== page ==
Sea Otters May Be Global Warming Warriors
Sea otters might be on the frontlines of the fight against global warming, according to a new study showing the fur-coated swimmers keep sea urchin populations in check, which in turn allows carbon dioxide-sucking kelp forests to prosper. Researchers from the University of California, Santa Cruz, looked at 40 years of data on otters and kelp blooms from Vancouver Island to the western edge of Alaska’s Aleutian Islands. They said they found that sea otters have a positive indirect effect on kelp biomass by preying on sea urchins.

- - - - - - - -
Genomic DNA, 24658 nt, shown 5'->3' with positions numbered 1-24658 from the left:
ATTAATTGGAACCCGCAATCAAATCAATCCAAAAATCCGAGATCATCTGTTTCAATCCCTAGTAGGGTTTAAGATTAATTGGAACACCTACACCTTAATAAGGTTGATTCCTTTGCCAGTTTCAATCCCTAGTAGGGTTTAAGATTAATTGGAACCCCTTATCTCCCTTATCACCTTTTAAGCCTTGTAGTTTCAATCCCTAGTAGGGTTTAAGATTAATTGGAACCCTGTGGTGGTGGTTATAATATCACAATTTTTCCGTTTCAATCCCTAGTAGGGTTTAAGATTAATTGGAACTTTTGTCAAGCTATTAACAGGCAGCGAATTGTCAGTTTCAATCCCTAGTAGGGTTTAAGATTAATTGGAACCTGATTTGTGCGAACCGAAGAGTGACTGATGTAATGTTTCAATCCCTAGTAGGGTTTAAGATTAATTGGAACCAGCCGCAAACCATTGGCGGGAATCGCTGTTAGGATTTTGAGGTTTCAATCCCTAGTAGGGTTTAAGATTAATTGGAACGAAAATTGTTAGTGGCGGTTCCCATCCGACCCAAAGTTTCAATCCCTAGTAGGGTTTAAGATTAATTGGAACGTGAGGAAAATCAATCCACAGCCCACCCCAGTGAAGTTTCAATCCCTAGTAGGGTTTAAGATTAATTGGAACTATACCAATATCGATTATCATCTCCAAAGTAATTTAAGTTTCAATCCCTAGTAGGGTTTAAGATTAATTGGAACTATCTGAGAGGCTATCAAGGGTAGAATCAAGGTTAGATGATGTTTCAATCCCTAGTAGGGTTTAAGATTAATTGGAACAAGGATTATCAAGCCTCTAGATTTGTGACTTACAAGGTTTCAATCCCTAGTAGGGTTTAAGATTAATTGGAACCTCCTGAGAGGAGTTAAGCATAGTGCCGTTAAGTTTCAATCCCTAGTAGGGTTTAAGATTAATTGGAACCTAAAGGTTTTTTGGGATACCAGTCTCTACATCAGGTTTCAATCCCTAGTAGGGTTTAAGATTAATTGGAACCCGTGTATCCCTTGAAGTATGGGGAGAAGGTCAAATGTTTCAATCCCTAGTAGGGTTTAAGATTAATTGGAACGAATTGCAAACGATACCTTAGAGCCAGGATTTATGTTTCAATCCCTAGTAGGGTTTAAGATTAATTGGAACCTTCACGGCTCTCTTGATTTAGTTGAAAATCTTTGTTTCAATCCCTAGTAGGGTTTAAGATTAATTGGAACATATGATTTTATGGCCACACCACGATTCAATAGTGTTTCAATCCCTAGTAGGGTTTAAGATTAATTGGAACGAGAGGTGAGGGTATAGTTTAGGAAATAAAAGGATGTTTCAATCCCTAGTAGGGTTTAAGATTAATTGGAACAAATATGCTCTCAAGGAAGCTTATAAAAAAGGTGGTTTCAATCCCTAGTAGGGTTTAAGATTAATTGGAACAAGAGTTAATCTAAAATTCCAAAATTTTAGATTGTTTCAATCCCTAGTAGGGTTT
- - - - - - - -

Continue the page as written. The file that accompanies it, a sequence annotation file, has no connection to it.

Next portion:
Sea urchins greedily graze on kelp when otters are not around, but in the presence of the predators, urchins hide in crevices and eat just the plant scraps. More otters mean more kelp and since the plant is particularly good at capturing carbon through photosynthesis, this also could mean less CO2 in the atmosphere. The study, published in Frontiers in Ecology and the Environment, found kelp forests can absorb 12 times more carbon dioxide with otters around than if the plant were subject to sea urchins.